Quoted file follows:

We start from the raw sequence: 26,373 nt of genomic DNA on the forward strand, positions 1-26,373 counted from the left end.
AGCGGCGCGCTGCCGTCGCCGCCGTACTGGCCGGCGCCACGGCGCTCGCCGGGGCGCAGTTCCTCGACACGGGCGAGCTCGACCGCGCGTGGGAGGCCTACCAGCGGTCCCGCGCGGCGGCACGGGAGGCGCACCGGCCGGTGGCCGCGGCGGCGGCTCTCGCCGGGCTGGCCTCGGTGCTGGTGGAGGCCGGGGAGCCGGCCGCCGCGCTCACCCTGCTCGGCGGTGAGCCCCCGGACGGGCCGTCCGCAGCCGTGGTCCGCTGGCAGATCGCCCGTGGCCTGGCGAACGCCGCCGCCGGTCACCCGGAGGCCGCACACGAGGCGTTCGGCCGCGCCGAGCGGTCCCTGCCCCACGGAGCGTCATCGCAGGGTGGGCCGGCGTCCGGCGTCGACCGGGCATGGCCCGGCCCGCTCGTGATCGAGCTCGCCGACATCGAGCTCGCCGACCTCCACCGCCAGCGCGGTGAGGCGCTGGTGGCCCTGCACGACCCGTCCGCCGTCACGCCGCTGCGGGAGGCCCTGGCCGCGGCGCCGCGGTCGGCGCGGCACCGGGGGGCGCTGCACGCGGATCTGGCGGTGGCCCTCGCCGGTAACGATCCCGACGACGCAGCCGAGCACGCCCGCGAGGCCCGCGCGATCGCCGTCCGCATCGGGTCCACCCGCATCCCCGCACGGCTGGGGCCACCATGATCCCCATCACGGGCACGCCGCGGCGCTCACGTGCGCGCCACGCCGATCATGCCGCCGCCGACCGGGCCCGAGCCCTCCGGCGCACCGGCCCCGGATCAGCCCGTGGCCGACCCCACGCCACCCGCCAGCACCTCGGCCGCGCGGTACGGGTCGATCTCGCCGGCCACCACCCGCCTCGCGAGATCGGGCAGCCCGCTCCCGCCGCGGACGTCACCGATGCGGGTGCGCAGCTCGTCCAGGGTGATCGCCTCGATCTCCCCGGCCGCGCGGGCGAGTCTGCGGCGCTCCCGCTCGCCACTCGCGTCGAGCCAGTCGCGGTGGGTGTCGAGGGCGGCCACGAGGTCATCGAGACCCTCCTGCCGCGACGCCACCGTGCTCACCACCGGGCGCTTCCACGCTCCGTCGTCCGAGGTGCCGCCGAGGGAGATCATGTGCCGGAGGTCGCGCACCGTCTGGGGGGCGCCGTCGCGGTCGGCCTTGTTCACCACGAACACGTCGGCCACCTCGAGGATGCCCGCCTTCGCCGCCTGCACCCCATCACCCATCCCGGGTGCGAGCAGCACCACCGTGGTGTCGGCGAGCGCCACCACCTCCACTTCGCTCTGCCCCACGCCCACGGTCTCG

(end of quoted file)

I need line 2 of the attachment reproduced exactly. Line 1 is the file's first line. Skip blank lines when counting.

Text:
AGCGGCGCGCTGCCGTCGCCGCCGTACTGGCCGGCGCCACGGCGCTCGCCGGGGCGCAGTTCCTCGACACGGGCGAGCTCGACCGCGCGTGGGAGGCCTACCAGCGGTCCCGCGCGGCGGCACGGGAGGCGCACCGGCCGGTGGCCGCGGCGGCGGCTCTCGCCGGGCTGGCCTCGGTGCTGGTGGAGGCCGGGGAGCCGGCCGCCGCGCTCACCCTGCTCGGCGGTGAGCCCCCGGACGGGCCGTCCGCAGCCGTGGTCCGCTGGCAGATCGCCCGTGGCCTGGCGAACGCCGCCGCCGGTCACCCGGAGGCCGCACACGAGGCGTTCGGCCGCGCCGAGCGGTCCCTGCCCCACGGAGCGTCATCGCAGGGTGGGCCGGCGTCCGGCGTCGACCGGGCATGGCCCGGCCCGCTCGTGATCGAGCTCGCCGACATCGAGCTCGCCGACCTCCACCGCCAGCGCGGTGAGGCGCTGGTGGCCCTGCACGACCCGTCCGCCGTCACGCCGCTGCGGGAGGCCCTGGCCGCGGCGCCGCGGTCGGCGCGGCACCGGGGGGCGCTGCACGCGGATCTGGCGGTGGCCCTCGCCGGTAACGATCCCGACGACGCAGCCGAGCACGCCCGCGAGGCCCGCGCGATCGCCGTCCGCATCGGGTCCACCCGCATCCCCGCACGGCTGGGGCCACCATGATCCCCATCACGGGCACGCCGCGGCGCTCACGTGCGCGCCACGCCGATCATGCCGCCGCCGACCGGGCCCGAGCCCTCCGGCGCACCGGCCCCGGATCAGCCCGTGGCCGACCCCACGCCACCCGCCAGCACCTCGGCCGCGCGGTACGGGTCGATCTCGCCGGCCACCACCCGCCTCGCGAGATCGGGCAGCCCGCTCCCGCCGCGGACGTCACCGATGCGGGTGCGCAGCTCGTCCAGGGTGATCGCCTCGATCTCCCCGGCCGCGCGGGCGAGTCTGCGGCGCTCCCGCTCGCCACTCGCGTCGAGCCAGTCGCGGTGGGTGTCGAGGGCGGCCACGAGGTCATCGAGACCCTCCTGCCGCGACGCCACCGTGCTCACCACCGGGCGCTTCCACGCTCCGTCGTCCGAGGTGCCGCCGAGGGAGATCATGTGCCGGAGGTCGCGCACCGTCTGGGGGGCGCCGTCGCGGTCGGCCTTGTTCACCACGAACACGTCGGCCACCTCGAGGATGCCCGCCTTCGCCGCCTGCACCCCATCACCCATCCCGGGTGCGAGCAGCACCACCGTGGTGTCGGCGAGCGCCACCACCTCCACTTCGCTCTGCCCCACGCCCACGGTCTCG